A direct correlation between SAT scores and admission is something most colleges vehemently deny. Yet a former senior admissions officer at both Harvard and Stanford Universities admits that there's some truth to it. One reason, he explains, is grade inflation. "Transcripts are becoming more and more indistinguishable," he says. "Some high schools now have 30 or 40 valedictorians. The one measure [of comparison] that's remained consistent is the SAT."
Many critics contend, however, that this intense focus on the SAT is sending kids the wrong message about education. Howard Gardner, professor of education at Harvard and author of this fall's "Intelligence Reframed" (Basic Books), argues that the "direct message is that it is important to be able to move rapidly from one kind of question to another, and that knowing how to get efficiently to 'the right answer' is what college and education are about."
Even worse, he adds, is the "implicit message ... that those with resources to buy additional training have a great advantage in this kind of sweepstakes."
Leveling the playing field
Recently, in an apparent effort to combat the growing belief that expensive coaching has given wealthy students an unfair advantage on the SAT, the College Board announced its plan to launch a for-profit Web site, collegeboard.com, to make test prep more widely available. But the move has generated widespread controversy. Critics call it a conflict of interest, asking how the makers of the test can offer hints on taking it without compromising their integrity. Andy Lutz, vice president for high school programs at The Princeton Review, points out that it directly contradicts the board's previous stand that coaching doesn't work.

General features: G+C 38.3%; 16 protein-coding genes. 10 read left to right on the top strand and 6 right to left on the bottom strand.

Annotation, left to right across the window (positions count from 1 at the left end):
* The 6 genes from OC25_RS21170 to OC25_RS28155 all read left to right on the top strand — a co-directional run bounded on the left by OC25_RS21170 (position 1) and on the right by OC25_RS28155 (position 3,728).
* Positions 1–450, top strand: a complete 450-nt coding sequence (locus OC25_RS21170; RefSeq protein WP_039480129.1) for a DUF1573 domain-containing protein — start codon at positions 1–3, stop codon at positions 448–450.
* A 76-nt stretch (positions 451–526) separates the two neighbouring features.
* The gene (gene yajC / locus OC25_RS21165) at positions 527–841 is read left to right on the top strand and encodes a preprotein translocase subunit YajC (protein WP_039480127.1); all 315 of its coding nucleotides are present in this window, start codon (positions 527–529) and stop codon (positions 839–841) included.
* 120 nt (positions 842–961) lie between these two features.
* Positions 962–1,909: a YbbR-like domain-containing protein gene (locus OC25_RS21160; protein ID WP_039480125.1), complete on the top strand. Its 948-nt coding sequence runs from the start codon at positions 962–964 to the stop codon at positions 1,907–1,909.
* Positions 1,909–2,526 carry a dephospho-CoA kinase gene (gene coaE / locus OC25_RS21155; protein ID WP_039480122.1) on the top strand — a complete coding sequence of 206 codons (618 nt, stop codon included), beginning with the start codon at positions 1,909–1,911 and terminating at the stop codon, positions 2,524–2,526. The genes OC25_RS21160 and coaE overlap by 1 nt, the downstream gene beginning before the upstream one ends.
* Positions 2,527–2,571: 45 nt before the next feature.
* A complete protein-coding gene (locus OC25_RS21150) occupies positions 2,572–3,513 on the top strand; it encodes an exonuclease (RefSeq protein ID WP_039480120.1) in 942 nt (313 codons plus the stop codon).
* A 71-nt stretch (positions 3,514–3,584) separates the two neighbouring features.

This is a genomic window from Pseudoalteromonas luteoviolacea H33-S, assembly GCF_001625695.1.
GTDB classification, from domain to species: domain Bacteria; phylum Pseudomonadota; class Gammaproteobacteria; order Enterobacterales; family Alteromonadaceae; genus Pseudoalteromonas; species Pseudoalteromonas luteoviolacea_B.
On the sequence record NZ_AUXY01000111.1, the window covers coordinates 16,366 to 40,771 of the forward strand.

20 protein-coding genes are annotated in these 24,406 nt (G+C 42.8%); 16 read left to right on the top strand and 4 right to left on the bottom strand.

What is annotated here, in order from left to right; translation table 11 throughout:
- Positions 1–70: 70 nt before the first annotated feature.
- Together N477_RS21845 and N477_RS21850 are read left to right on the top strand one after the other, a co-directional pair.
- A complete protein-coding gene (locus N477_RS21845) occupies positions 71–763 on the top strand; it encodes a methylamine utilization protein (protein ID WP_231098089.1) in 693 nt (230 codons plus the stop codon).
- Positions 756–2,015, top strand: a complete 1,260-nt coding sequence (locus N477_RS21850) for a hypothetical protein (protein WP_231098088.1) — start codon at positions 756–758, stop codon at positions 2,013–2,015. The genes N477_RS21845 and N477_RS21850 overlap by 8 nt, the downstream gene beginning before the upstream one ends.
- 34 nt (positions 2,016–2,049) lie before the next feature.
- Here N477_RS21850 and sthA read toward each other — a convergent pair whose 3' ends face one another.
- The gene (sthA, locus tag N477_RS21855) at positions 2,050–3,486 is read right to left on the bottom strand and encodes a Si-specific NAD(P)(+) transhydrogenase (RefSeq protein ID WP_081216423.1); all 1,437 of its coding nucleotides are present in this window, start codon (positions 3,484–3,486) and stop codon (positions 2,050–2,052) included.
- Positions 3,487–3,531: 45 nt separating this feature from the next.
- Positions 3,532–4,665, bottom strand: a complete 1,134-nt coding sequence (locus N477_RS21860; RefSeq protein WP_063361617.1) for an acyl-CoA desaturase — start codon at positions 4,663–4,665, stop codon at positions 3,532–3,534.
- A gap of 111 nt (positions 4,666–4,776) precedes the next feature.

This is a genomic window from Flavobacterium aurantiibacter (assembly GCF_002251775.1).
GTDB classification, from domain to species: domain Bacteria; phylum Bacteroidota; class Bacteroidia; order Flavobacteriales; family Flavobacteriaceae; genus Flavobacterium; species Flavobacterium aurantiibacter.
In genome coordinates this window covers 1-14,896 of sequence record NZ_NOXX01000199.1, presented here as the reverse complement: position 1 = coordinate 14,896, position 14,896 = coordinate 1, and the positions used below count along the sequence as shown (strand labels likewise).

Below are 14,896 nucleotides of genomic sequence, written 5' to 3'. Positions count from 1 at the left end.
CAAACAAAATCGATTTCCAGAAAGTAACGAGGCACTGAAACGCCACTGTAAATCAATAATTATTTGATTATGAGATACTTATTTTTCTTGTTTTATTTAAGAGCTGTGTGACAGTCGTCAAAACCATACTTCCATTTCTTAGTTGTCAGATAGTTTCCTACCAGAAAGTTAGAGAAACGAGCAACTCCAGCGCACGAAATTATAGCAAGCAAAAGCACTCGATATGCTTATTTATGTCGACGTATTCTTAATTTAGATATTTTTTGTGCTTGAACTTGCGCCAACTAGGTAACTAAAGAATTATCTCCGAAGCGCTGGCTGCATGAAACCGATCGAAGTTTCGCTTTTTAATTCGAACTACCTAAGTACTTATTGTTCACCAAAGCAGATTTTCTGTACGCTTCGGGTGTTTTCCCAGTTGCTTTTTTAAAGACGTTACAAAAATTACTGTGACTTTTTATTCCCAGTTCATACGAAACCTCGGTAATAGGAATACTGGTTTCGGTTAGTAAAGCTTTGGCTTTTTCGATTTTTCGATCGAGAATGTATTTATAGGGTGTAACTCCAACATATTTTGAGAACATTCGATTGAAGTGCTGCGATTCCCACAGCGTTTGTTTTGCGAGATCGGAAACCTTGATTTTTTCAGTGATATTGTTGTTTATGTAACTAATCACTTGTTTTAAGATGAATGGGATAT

Of even greater concern to some observers is the effect that the College Board's seeming endorsement of test prep will have on schools. SAT prep has already begun appearing in many schools as a required course for juniors and seniors.
And last year, California allocated $10 million for SAT coaching aimed at schools in low-income communities. The Princeton Review estimates that it now has more than 400 contracts with schools to offer prep courses, up from 15 last year.
To Bob Schaeffer, director of public education at FairTest, a testing watchdog group based in Cambridge, Mass., the time and money spent making SAT coaching available to low-income students would be far better spent on other areas of public education.
"It's such a tragic diversion of resources," he says. "We're using this as a Band-Aid on an entire system that is bleeding."
Most students see the prep courses offered by schools as less than helpful, anyway. "You just sit there and take tests," says Jamie of the required SAT prep classes at her school. The additional hours she's spent with The Princeton Review have convinced her that school courses don't work. "They don't have a clue," she scoffs. "They don't teach you any tricks."